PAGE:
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    Saturday, June 10, 2023

    Biden signs resolution ending coronavirus national emergency

    President Joe Biden speaks during a meeting with the President's Council of Advisers on Science and Technology in the State Dining Room of the White House on April 4, 2023, in Washington. The U.S. national emergency to respond to the COVID-19 pandemic ended Monday, April 10, as Biden signed a bipartisan congressional resolution to bring it to a close after three years — weeks before it was set to expire alongside a separate public health emergency. (AP Photo/Patrick Semansky, File)

    WASHINGTON - President Joe Biden signed a resolution Monday formally ending the coronavirus national emergency President Donald Trump enacted in March 2020.

    Despite Biden telling Congress in January that he would end the health emergency in May, House Republicans passed the measure ending the national emergency under the Congressional Review Act, which allows Congress to overturn rules by federal agencies via a simple majority vote. House Democrats voted overwhelmingly against it.

    Ahead of the Senate vote in March, Senate Majority Leader Charles E. Schumer, D-N.Y., told colleagues that Biden would not veto the measure, according to a senior Democratic Senate source who spoke on the condition of anonymity to detail private conversations. It passed that chamber 68-23 in a largely symbolic vote.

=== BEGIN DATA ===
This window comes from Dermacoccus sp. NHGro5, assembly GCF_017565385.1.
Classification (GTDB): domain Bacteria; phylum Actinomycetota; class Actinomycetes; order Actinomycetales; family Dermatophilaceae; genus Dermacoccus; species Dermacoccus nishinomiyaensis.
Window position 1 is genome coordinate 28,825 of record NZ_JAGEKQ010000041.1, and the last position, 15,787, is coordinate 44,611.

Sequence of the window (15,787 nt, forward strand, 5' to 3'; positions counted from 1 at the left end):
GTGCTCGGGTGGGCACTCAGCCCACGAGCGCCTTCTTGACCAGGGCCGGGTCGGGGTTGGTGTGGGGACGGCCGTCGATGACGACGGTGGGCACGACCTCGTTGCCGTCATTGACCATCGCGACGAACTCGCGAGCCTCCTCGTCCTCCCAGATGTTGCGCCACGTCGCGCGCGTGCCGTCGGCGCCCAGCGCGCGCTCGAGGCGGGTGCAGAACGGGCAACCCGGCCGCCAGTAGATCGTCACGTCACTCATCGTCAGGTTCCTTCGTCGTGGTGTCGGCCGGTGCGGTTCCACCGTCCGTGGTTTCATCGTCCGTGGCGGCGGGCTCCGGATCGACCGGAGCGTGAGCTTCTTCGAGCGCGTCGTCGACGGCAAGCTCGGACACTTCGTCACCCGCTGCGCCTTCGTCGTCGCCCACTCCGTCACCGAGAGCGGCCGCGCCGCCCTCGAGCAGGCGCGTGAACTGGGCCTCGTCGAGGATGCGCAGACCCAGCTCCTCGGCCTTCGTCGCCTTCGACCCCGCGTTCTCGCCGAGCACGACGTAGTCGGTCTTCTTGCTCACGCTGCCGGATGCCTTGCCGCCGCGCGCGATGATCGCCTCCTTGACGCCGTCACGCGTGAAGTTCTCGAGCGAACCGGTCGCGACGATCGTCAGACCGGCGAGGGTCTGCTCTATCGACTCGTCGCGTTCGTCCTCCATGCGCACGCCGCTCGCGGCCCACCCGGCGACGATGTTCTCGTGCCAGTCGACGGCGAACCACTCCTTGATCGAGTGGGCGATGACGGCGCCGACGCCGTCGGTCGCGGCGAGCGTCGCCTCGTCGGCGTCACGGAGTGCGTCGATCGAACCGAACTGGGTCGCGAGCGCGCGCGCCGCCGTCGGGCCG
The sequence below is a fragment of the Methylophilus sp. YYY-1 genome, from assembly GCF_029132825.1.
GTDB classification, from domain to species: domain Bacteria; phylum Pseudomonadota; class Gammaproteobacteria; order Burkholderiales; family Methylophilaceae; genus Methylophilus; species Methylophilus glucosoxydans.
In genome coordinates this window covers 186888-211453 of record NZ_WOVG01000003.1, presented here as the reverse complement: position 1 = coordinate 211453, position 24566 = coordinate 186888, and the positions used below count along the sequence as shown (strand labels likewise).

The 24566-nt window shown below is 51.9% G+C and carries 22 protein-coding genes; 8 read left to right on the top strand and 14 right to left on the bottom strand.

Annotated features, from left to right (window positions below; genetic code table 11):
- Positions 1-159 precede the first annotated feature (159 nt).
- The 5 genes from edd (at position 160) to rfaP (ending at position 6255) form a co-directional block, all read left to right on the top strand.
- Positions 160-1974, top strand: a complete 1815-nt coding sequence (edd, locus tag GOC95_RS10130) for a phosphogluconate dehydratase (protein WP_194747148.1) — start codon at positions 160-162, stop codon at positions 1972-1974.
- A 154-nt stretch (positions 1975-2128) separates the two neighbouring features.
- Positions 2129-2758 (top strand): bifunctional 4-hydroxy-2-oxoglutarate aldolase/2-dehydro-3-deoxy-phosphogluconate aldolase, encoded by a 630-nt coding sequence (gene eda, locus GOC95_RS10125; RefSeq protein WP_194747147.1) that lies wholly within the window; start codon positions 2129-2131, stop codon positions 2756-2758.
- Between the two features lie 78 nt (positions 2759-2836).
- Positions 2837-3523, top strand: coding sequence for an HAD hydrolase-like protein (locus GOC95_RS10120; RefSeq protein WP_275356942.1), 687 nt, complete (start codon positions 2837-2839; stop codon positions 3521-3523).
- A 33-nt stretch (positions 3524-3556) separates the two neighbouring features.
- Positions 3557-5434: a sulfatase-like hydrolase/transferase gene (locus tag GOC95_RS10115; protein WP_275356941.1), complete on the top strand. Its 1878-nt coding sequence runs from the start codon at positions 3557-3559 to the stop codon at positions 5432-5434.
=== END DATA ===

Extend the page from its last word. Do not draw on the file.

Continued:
The coronavirus has killed more than a million people in the United States and it upended global economies.

    As the pandemic emergencies end, millions are poised to lose their Medicaid coverage. Five states started removing people from the expanded Medicaid rolls on April 1 - the first date allowed under a recent federal law - to cut off beneficiaries who no longer qualify for Medicaid or have not provided proof they still deserve the coverage. Nearly all other states will begin to remove people between May and July.

    The White House signaled last month the fight against the virus was moving into a new and less-disruptive chapter. A senior administration official told The Washington Post in March that "transitioning out of the emergency phase is the natural evolution of the COVID response." Several members of the White House COVID response team, including its COVID-19 response coordinator, Ashish Jha, are expected to leave the administration, according to sources.

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